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  1. #1
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    Default An article to share :)

    I read this article on the CNN website and thought it rang true.

    The only 2 things I disagree on are the way he sets teachers up as the last call, I think you should always be able to approach your child's teacher to chat about issues, but I agree it should be done as though they are a partner, not the enemy.

    2nd was the red mark teacher. She should have just left it alone, or tried a bit & then left it. You would have to be naive to think that leaving any sort of red mark on a child wouldn't cop critisiscim , though I prefer to think it an error in judgement and sacking seems extreme.
    Here it is
    ***********************

    This summer, I met a principal who was recently named as the administrator of the year in her state. She was loved and adored by all, but she told me she was leaving the profession.

    I screamed, "You can't leave us," and she quite bluntly replied, "Look, if I get an offer to lead a school system of orphans, I will be all over it, but I just can't deal with parents anymore; they are killing us."

    Unfortunately, this sentiment seems to be becoming more and more prevalent. Today, new teachers remain in our profession an average of just 4.5 years, and many of them list "issues with parents" as one of their reasons for throwing in the towel. Word is spreading, and the more negativity teachers receive from parents, the harder it becomes to recruit the best and the brightest out of colleges.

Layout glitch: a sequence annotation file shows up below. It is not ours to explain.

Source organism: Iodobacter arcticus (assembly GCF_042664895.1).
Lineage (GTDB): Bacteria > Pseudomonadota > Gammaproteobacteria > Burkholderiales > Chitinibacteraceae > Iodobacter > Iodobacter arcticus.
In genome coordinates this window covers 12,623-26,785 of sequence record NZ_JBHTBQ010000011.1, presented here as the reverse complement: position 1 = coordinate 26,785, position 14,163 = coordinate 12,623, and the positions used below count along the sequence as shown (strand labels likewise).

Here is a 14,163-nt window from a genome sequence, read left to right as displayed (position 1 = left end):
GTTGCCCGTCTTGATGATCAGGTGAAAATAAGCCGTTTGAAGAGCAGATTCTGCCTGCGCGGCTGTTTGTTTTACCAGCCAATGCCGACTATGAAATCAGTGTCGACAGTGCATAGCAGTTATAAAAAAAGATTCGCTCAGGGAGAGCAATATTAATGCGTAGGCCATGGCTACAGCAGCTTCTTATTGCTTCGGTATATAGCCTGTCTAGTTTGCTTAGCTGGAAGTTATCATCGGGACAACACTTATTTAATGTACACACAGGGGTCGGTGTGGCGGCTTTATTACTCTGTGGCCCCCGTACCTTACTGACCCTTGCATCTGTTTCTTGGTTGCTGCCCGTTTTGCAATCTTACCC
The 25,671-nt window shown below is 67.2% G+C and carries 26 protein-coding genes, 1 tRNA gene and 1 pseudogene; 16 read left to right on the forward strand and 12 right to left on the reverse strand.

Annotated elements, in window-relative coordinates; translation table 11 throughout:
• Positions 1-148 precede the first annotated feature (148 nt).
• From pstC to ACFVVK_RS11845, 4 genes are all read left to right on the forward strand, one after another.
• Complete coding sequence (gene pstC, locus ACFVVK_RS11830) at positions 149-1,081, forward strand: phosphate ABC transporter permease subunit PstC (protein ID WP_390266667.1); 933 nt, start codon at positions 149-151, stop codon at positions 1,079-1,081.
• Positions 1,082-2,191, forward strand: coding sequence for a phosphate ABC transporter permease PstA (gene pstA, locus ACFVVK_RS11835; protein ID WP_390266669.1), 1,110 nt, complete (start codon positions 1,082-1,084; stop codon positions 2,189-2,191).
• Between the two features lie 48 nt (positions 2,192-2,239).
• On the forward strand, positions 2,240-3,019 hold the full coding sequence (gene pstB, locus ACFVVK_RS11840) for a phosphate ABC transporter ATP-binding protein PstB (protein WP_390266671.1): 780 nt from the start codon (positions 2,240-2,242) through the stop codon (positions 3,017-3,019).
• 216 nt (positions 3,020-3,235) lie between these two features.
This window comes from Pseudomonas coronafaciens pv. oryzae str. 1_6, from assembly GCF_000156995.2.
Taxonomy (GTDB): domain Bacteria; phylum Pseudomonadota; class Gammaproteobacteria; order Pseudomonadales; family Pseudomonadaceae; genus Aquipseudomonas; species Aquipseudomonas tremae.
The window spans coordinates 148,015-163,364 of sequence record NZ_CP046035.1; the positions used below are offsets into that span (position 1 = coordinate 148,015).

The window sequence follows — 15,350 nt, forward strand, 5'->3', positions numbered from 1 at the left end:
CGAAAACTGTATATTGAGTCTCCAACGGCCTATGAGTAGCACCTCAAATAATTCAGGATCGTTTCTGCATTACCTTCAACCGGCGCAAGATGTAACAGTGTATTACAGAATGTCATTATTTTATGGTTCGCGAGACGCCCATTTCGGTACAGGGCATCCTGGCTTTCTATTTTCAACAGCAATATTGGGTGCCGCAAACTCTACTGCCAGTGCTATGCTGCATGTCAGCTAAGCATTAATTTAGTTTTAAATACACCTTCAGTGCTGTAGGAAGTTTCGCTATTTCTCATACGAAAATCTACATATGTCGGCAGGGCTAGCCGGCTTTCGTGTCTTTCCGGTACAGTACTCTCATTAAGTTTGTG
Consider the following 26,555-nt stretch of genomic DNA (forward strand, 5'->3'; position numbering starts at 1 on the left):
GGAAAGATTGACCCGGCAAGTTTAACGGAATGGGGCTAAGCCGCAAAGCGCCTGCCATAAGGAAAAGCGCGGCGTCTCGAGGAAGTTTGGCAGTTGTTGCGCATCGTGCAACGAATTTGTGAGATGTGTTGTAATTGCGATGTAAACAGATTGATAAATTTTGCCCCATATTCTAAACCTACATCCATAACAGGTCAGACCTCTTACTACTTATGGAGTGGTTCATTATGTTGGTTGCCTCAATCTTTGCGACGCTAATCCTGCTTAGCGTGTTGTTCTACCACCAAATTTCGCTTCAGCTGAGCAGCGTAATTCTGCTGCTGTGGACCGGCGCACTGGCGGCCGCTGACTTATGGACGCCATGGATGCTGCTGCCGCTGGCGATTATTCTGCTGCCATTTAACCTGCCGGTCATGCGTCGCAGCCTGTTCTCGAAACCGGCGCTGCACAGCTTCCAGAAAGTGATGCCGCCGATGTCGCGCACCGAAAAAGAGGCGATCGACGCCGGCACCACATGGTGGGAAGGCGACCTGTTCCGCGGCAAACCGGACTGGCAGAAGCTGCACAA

So, what can we do to stem the tide? What do teachers really need parents to understand?

    For starters, we are educators, not nannies. We are educated professionals who work with kids every day and often see your child in a different light than you do. If we give you advice, don't fight it. Take it, and digest it in the same way you would consider advice from a doctor or lawyer. I have become used to some parents who just don't want to hear anything negative about their child, but sometimes if you're willing to take early warning advice to heart, it can help you head off an issue that could become much greater in the future.

    Trust us. At times when I tell parents that their child has been a behavior problem, I can almost see the hairs rise on their backs. They are ready to fight and defend their child, and it is exhausting. One of my biggest pet peeves is when I tell a mom something her son did and she turns, looks at him and asks, "Is that true?" Well, of course it's true. I just told you. And please don't ask whether a classmate can confirm what happened or whether another teacher might have been present. It only demeans teachers and weakens the partnership between teacher and parent.

    Please quit with all the excuses